I would like to investigate a topic, that I find extremely important, yet it feels like it’s ignored and misunderstood by most club chess players. What is the fortress, how to build one, and how can this knowledge help from the practical point of view?
First, let’s define, that a fortress is a position with the defending side down in material, yet impossible for the stronger side to make any decisive progress.
This topic is difficult for many players because it contradicts one of the main chess principles: the material is the most crucial factors, and you don’t want to give up your material.
As we will see in the following examples, sacrificing material in order to build the fortress often proves to be the only way of saving the game.
Let’s begin with the simplest example.
Of course, this position is well-known to any chess amateur, being one of the most basic ones. White cannot make any progress, as the bishop doesn’t control the square. Black just stays in the corner for a draw.
But here comes the crucial question – How can you benefit from the basic knowledge in the more complicated positions?
Let’s consider another example.
White to move.
Of course, from the first sight, the position seems totally lost for white. Black will advance his pawns and slowly dominate. Is there a way to save the game?
Please take a minute to think it through.
White cannot make a draw by playing on “regularly”, so he needs to act immediately:
1.Rh8+! Rc8 2.Rc8 Kc8 3.Ba6!!
Black is forced to take and he gets two corner pawns and the wrong color bishop. Or if black doesn’t take, White takes the pawn on b7 and we reach the same endgame.
Would you be able to solve this kind of position under tournament conditions?
Oftentimes, you play endgames in time trouble, and hardly have any time to think. If you wasn’t familiar with the first position, it would take you much longer to find a solution. First, you would have to:
Hardly possible with seconds on your clock, is it?
By looking at this simple example, we can understand why it’s so useful to know the basic ideas behind a fortress.
Here we see one more interesting position. How would you evaluate this situation?
Yes, that’s right, the bishop is of the “right” color and it controls the h8-square. But since the pawn is already on h6, White cannot achieve anything but a stalemate, as he’s incapable of forcing the opponent’s king out of the corner.
If White had the pawn on h5, he would have been able to play Kh6, forcing the black’s king out of the corner and winning the game in style!
Now once again I’ll try to show you, how you can apply the acquired knowledge in practice:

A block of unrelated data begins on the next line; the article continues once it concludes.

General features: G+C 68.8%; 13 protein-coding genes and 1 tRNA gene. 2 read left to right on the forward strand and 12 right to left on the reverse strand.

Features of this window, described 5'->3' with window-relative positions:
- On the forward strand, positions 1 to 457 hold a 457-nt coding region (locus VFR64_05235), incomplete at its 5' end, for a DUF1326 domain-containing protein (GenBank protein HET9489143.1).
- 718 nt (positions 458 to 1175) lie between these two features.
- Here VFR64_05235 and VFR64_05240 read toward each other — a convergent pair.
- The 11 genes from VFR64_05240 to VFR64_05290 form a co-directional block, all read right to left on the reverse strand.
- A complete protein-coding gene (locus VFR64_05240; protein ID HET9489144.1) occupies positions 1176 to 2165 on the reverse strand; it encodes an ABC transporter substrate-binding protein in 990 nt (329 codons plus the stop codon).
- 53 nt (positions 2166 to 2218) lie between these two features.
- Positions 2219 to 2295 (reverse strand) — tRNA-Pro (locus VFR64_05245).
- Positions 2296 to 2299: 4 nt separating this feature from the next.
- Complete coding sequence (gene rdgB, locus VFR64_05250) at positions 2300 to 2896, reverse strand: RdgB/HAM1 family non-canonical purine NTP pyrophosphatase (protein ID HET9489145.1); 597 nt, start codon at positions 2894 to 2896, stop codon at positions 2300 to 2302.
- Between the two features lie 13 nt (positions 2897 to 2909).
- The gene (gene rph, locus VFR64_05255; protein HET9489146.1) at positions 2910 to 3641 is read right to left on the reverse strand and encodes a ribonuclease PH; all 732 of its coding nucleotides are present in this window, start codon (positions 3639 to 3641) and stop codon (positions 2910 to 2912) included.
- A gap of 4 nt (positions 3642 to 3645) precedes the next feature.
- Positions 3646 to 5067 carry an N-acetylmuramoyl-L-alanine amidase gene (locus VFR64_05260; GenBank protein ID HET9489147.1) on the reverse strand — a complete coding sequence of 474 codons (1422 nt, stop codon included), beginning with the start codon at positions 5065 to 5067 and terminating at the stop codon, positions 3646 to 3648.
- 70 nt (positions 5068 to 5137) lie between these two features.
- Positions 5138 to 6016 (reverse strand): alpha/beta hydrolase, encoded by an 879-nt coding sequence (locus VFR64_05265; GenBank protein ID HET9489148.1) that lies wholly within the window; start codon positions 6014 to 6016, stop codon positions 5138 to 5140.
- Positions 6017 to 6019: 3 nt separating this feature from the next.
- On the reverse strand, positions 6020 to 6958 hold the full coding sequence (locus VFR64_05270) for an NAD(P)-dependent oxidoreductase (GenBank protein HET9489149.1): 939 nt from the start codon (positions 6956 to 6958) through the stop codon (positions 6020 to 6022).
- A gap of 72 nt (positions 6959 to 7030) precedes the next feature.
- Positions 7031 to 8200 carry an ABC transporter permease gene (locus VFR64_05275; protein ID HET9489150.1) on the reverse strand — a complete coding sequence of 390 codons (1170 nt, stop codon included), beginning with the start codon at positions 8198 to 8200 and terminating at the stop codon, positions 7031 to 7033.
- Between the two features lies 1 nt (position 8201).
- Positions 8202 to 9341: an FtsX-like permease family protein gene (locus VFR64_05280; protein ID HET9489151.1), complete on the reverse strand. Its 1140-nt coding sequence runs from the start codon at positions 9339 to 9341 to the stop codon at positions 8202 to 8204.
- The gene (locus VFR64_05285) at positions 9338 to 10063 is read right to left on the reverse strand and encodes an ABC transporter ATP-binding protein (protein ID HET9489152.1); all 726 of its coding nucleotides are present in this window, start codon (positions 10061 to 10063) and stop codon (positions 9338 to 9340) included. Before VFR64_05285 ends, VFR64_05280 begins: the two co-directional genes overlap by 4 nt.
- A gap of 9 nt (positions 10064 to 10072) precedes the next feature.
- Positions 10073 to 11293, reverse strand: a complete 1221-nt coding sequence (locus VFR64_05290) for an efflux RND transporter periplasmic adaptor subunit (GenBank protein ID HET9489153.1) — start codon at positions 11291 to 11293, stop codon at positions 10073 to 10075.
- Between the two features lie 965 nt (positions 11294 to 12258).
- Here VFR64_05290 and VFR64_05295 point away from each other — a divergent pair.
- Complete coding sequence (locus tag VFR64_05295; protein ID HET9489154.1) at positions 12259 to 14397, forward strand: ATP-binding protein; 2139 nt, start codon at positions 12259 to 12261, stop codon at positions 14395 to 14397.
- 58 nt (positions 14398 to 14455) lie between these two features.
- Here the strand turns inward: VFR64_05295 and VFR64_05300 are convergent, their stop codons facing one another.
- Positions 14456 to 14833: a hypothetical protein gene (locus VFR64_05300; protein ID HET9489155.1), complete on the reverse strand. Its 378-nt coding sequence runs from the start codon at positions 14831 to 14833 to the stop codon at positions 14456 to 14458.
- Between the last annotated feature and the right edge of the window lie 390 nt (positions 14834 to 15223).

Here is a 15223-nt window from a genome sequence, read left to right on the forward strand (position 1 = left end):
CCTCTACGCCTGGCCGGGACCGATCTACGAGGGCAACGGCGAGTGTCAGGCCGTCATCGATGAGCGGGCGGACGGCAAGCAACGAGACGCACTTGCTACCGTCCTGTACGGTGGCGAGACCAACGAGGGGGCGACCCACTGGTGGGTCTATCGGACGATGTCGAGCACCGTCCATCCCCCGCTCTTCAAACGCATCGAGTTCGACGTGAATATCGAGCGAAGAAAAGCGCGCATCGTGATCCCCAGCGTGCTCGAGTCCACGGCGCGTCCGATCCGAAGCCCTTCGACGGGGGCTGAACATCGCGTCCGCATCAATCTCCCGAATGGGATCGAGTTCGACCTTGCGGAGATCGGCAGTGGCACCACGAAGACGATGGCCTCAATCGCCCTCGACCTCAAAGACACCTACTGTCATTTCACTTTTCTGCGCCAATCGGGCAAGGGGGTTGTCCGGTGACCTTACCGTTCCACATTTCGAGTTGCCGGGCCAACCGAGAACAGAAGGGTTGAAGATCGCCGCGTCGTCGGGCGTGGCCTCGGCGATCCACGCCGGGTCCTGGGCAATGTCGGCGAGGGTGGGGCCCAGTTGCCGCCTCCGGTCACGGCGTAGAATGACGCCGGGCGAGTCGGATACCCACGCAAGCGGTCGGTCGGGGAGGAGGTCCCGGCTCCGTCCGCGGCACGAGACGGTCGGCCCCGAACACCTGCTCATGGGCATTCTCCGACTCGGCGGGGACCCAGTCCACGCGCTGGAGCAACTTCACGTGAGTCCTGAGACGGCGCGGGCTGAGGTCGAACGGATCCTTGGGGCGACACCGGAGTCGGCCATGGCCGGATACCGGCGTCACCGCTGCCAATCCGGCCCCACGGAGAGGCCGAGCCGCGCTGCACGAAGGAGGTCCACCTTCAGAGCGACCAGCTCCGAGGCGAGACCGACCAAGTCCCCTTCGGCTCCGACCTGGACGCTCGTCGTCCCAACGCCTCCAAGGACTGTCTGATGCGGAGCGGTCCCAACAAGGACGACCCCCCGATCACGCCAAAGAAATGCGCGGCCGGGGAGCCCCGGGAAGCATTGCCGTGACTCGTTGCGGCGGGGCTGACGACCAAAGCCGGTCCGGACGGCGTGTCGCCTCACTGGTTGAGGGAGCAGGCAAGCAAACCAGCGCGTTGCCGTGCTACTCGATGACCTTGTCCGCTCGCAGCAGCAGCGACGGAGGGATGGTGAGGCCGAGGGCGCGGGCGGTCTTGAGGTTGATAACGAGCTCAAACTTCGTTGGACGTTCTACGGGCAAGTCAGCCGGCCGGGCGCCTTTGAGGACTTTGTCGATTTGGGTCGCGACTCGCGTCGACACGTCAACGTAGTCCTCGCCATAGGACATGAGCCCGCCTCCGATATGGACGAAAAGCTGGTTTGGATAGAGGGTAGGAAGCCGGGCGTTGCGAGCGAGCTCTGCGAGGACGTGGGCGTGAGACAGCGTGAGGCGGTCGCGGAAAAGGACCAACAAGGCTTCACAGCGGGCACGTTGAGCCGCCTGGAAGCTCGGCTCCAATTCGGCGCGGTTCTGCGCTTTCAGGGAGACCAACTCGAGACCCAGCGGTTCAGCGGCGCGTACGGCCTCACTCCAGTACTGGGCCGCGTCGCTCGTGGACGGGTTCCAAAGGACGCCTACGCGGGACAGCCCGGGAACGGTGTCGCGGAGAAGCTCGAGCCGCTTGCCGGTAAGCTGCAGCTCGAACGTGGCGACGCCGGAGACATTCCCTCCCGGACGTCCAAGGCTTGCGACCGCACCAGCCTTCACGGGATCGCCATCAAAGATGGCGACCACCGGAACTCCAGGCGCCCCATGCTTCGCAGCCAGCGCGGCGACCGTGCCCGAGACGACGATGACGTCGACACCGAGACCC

White to move
The pawn is on h5, which means that if White had time to bring his king over, he would win. But Black can benefit from a few tempi he possesses to hold this position. See the solution below:
To make sure your experience with the bishop endgames is complete, I found one more example, that is less likely to be encountered, still, it is important to better understand fortresses.
Once again White is unable to make any progress because of the stalemate threat. Interestingly, if we added more pawns to this chain (White pawn on e4, Black pawn on e5; White pawn on d3, Black pawn on d4) it wouldn’t change the evaluation: the position we see is a fortress!
Now, as you have understood and remembered my previous examples, you definitely know more about fortresses than the majority of your opponents.
It will pay off shortly. You will save more games, drawing instead of losing interior positions. This will help you to add up those elo points or perhaps even collect few more trophies!
To give you a complete picture, let’s take a look at a few more positions of a bit different sort of fortresses.
Black to move
In this position, everything depends on the side to move. The key point for understanding this position is the following: the White’s king is in the cage, and black has to keep him locked up by positioning the king either on f7 or f8.
The white’s knight is incapable of winning or losing a tempo, so the game cannot be won by the zugzwang.
If it is White to move, white can play Ne6+, then after Kf7 he controls the square f8, so if Black were to move now, he would lose. Unfortunately, the knight has to move again, thus making it possible for Black to return with his king.
If it was Black to move, he would play Kf7, and after Ne6! he doesn’t control the square on f8, so he has to retreat or take the knight, letting the White king out of the corner and White wins easily.
Let’s take a look at the last example.
White manages to make a draw, because his pawn is on the second rank, and he has two squares the rook can circulate between e3 and g3. That means Black cannot put his opponent in zugzwang or win the rook by series of checks. He cannot bring his king closer either.
It’s important to know that the positions with the outside pawns (on a2 and h2) are lost, since the rook has only one square, and ultimately White runs out of moves.